Intel opened the doors to its Silicon Valley Innovation Center for Autonomous Driving. Together with BMW, Delphi, Ericsson and HERE, Intel participated in a workshop to demonstrate the progress that's been made on the way to autonomous future.
The company's Silicon Valley Lab now became one of four owned by Intel. Others are located in Arizona, Germany and Oregon. The labs were created with one clear purpose, which is "to explore and better understand the various requirements related to self-driving vehicles and the future of transportation, including sensing, in-vehicle computing, artificial intelligence (AI), connectivity, and supporting cloud technologies and services."
According to Intel's press release, cameras, LIDAR, RADAR and other sensors will gather a plethora of various information. Autonomous cars are said to generate "approximately 4 terabytes of data every 90 minutes of operation." Processing, filtering and analysis of all this data will be performed in the car and used for the car's operation. The most important pieces of gathered information will be transferred to the data center, where vaulable data will be used to, for example, update maps and enhance data models.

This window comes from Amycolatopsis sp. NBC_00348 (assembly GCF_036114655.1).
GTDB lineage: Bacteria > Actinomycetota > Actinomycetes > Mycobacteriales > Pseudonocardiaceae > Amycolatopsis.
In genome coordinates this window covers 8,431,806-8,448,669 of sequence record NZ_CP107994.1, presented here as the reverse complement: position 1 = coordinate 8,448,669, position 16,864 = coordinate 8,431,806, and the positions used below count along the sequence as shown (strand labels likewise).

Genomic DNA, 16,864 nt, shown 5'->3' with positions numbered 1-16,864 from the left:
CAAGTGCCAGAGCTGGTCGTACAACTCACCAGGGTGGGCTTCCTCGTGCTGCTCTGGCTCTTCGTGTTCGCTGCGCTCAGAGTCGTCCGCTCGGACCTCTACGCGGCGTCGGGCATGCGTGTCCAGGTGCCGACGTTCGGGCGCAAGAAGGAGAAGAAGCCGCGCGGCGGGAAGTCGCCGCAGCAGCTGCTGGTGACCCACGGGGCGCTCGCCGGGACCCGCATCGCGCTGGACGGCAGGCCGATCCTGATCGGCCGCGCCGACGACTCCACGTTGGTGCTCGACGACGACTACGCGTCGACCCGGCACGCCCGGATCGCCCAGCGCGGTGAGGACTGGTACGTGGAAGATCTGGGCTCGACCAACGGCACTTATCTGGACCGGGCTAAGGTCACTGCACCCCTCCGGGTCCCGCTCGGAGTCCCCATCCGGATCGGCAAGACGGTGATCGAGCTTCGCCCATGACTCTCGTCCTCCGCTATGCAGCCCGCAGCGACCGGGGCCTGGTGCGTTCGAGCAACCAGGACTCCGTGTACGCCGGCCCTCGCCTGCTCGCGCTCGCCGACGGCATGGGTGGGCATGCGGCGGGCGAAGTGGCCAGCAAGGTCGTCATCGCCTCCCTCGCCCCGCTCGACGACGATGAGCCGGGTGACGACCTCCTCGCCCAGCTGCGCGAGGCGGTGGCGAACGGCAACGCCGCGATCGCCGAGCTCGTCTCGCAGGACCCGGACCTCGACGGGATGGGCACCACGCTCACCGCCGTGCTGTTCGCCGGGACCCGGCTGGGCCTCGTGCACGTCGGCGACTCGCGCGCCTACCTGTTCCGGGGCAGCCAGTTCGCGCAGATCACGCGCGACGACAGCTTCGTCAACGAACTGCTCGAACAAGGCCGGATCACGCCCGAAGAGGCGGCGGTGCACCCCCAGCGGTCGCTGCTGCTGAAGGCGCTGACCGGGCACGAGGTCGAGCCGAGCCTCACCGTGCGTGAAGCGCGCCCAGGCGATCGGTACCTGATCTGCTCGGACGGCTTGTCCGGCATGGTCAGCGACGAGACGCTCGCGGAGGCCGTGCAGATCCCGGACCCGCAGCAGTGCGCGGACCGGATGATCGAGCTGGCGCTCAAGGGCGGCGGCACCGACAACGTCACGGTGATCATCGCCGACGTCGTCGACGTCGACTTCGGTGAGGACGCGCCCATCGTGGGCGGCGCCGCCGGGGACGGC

Intel's Autonomous Garage Labs were set up to connect customers and partners, encouraging them to think and come up with innovative ideas about how to deal with "the data challenge inside the vehicle, across the network and in the data center." Next to dedicated autonomous driving data center and other things, the lab also offers autonomous test vehicles that practice real-world driving, with partner vehicles and teams that are collaborating with Intel's research efforts.
During the first workshop themed "the data-driven journey" that featured Intel, BMW, Delphi, Ericsson and HERE, there were several demonstrations, explaining the autonomous driving data challenge from car-to-cloud and how artificial intelligence needs to process, understand, manage, move, share, store and learn from the data. BMW showed one of the first of approximately 40 highly automated vehicles, Delphi provided rides in its fully autonomous vehicle, while Intel and Ericsson showed a live, over-the-air demonstration of data moving across a 5G network between the car and the cloud.